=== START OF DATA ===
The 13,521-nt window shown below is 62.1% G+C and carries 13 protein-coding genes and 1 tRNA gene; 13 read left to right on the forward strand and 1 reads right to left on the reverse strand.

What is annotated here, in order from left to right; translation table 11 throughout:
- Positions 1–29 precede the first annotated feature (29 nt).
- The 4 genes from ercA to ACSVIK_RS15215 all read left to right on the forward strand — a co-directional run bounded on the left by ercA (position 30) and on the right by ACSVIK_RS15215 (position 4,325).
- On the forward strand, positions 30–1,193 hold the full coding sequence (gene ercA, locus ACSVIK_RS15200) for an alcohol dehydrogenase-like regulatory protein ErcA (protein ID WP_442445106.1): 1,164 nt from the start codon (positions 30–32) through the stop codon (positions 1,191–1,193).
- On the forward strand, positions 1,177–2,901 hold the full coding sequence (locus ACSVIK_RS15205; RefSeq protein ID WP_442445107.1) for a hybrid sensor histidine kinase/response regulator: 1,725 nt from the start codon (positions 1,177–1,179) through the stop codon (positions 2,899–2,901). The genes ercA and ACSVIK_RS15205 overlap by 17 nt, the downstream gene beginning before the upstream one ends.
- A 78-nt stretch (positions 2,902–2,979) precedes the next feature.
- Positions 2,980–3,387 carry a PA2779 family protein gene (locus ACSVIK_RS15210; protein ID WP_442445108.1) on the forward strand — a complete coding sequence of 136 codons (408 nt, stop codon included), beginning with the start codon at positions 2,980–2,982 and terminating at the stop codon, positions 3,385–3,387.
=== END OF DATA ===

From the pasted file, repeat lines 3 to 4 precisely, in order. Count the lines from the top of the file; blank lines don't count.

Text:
- Positions 1–29 precede the first annotated feature (29 nt).
- The 4 genes from ercA to ACSVIK_RS15215 all read left to right on the forward strand — a co-directional run bounded on the left by ercA (position 30) and on the right by ACSVIK_RS15215 (position 4,325).